Jakob Trollback (pronounced 'Trollbeck'), the clean-shaven 40-year-young president and creative director of the five-month-old atelier, is just as casual as his environment, wearing black jeans and brown leather sandals. He clearly relishes his new role as directorial mad scientist: mixing all mediums, forms and styles to manufacture "something beautiful," whether it's TV commercial logos, music video special effects, 3-D computer graphics, Website designs or film titles.
Before opening Trollback & Co.'s doors in May of this year, the Swede spent his first seven years in America as a creative director at graphic giant R/Greenberg & Associates (R/GA), where he directed commercials and designed logos for clients like Pontiac, AT&T and Saturday Night Live.
A longtime tech-whiz -- "I was wiring my house at the age of three" -- Trollback affectionately defends computers as "misunderstood." He says too many people think of them as machines for doing things quicker, rather than as artistic tools for doing things better. Trollbäck, who modestly claims he "almost single-handedly computerized the design department" at R/GA, insists "the computer is the birthplace of a new aesthetic." And now he's playing midwife at a new address.
"Greenberg was great, but I needed a new window to look out from," says Trollbeck, running his fingers through the sides of his thick blonde hair. "It's the same reason I left Sweden; a combination of boredom and this feeling of 'what if?' There are just so many end-tags you can design in your life before you start questioning if that's what your Maker meant for you."
Four of his R/GA co-workers, all in their mid-20s and 30s, had a similar itch for more creative autonomy and followed Jakob Trollback to form the nascent venture. The worldly crew consists of creative director Antoine Tinguely from Switzerland, art director Nathalie de la Gorce from France, 3-D artist Chris Haak from Connecticut and producer Meghan O'Brien from Illinois.
While media hounds speculate on burnt bridges and waves made by the mass exodus from R/GA, Bob Greenberg, president of the prestigious shop, insists there were none. "I've watched [Trollback] grow and change and become very sophisticated and conceptual. He's extremely talented. I wish him every success." Trollback appreciates his former mentor's support: "Bob and I are friends; he understood I had to do my thing."
That 'thing,' injecting beauty into the often artistically restrictive world of commercial advertising, could only be achieved with more free hands and less red tape, says Trollback. "The biggest challenge in the design world has nothing to do with creativity or artistry, but with politics . . . You can do something that is really cool and then [the marketing people] say, 'That's wonderful, but it isn't going to test well in the Midwest.' "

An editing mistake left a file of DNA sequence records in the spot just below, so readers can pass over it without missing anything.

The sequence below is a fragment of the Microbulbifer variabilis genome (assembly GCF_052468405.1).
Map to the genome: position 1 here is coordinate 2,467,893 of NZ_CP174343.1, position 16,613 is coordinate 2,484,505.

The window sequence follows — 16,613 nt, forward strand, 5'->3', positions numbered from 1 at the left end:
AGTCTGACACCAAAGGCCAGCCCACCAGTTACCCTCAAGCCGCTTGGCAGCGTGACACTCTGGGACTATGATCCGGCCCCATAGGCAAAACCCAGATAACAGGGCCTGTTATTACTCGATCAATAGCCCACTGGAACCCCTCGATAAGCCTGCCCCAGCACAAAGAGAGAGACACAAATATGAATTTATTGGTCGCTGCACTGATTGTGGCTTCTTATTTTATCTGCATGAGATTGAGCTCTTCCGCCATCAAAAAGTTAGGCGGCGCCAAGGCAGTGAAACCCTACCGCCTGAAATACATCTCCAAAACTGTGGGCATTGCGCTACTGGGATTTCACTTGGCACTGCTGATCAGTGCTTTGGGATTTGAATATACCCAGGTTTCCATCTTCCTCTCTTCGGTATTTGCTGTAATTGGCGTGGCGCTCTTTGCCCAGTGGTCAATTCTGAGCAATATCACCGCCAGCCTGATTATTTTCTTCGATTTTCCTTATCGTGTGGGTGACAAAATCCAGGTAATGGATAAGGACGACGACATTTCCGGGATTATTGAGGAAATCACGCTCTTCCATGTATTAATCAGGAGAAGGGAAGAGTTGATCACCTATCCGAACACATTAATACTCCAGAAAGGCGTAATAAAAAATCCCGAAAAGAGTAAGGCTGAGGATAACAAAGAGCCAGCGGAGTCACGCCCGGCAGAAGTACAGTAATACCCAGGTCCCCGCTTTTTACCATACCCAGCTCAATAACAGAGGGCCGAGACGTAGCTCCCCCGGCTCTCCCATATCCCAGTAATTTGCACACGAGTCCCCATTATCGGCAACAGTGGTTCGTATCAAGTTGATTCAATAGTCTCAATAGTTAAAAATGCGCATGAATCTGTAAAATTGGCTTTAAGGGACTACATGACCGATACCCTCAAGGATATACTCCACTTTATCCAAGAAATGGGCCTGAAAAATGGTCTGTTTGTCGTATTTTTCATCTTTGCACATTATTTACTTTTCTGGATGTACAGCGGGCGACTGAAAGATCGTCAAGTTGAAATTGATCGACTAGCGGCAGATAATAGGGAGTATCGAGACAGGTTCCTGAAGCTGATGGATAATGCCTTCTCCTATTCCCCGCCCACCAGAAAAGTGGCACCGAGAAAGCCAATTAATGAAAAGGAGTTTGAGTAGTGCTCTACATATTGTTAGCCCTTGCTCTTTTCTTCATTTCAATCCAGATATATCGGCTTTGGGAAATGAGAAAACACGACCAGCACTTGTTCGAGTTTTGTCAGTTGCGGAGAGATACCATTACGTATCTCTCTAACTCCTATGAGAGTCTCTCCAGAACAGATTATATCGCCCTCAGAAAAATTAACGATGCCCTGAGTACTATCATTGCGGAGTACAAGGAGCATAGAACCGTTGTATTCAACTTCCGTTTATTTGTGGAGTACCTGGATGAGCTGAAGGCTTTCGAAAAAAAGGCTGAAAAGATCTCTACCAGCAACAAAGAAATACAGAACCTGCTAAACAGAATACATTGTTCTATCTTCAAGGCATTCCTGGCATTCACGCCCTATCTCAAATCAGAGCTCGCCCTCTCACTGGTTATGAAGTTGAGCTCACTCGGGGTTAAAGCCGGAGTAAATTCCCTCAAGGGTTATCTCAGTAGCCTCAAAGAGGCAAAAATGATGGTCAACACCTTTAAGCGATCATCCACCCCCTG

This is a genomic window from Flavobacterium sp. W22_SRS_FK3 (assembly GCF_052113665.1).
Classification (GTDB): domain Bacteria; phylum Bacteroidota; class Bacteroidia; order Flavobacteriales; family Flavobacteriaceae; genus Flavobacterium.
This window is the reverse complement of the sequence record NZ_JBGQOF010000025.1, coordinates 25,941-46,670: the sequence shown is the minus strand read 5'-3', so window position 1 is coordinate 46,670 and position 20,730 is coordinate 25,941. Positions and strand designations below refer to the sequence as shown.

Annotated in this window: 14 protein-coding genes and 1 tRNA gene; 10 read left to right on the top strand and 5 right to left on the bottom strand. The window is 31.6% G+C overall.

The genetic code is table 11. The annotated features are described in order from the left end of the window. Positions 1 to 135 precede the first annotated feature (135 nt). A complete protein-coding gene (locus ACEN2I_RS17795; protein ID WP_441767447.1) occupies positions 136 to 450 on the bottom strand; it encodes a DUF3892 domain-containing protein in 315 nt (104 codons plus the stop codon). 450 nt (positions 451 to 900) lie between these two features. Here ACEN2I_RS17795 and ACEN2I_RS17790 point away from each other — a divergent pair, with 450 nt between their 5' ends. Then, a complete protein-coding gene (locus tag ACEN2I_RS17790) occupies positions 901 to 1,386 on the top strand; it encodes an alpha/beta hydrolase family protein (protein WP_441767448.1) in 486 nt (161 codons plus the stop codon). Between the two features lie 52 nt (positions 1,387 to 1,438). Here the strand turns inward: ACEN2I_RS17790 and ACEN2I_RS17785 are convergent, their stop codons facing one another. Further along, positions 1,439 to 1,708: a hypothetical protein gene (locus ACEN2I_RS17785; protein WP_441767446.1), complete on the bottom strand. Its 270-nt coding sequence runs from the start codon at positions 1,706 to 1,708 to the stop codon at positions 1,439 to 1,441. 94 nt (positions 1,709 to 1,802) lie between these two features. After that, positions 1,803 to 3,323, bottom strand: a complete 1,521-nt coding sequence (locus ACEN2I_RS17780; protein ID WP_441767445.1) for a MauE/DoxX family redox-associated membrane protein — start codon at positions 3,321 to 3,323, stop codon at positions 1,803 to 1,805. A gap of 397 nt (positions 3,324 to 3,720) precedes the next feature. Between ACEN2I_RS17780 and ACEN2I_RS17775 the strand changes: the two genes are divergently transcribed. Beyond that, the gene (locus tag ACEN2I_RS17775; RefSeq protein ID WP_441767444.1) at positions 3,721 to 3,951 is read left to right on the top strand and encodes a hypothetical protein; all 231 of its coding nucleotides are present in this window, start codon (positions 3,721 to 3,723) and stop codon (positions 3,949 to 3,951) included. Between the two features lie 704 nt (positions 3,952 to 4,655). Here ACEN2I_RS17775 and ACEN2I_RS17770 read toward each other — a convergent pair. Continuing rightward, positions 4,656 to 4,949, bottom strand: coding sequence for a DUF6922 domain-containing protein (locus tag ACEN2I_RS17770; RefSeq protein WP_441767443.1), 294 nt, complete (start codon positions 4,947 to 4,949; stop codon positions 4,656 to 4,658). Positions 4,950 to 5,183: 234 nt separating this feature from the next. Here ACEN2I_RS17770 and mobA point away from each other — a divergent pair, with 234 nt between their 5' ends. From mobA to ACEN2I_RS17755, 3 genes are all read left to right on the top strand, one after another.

That's why at Trollback & Co., smaller is better. While there are dreams of a someday European office, the five-person shop has no immediate plans for expansion. "There is a great chemistry in small groups," says Trollback's colleague Antoine Tinguely, "and great freedom."
That freedom manifests itself in the company's diverse client base, the majority of whom are new, not R/GA recyclables. Recent projects include logo animation for Motorola's Digital DNA processing system, title execution for Bell South, 3-D-graphic end-tag design for Intel, and music video direction for another Blondie comeback single, "Nothing is Real but the Girl."
"Music is really what always made me excited in life -- to see all the creativity that exists in the world," says Trollback, a former DJ and a vinyl record aficionado, who at one time could boast ownership of 10,000 titles. Although not a composer himself, Trollback knows what he likes, and works with composers to orchestrate original accompaniments for his graphics. "For us it is very much about combining sound and images to tell a story," he says.
That holistic approach and attention to the big picture caught the eye of Merrill Lynch execs last month, when they chose Trollback, over four other agencies, to design the financial firm's new logo. John Cline, executive producer at J. Walter Thompson in charge of the account, says Trollbäck & Co.'s ideas stood out as the most creative and most conceptual, capturing Merrill Lynch's personal relationship-building message, the theme of an upcoming commercial. "Their work is artistic, not just a graphical treatment of the logo," he says. "[It's] elegantly simple, beautifully rendered and classic."
Trollback has hardly had to, well, go trolling for work. In fact, the company's only self-promotion, besides the beguiling reel open, has been the distribution of esoteric posters to friends in the design community. The posters feature the Trollback & Co. logo, a bold black square-edged rendition of the distinctive 'a' character, set amid vague geometric forms on a yellow background, the team's signature color. For Trollback, the logo represents a return to his European roots. When he arrived in New York in 1991, he changed his name to 'Trollbeck' in anticipation of mispronunciation and spelling hassles. Now the symbol that once made him conspicuous is doing so again, this time representing the rebirth of his creative independence.
And why yellow? "Well, we couldn't do orange, everyone's doing orange," Trollback explains, sounding like the fashion plate he isn't. "I think yellow is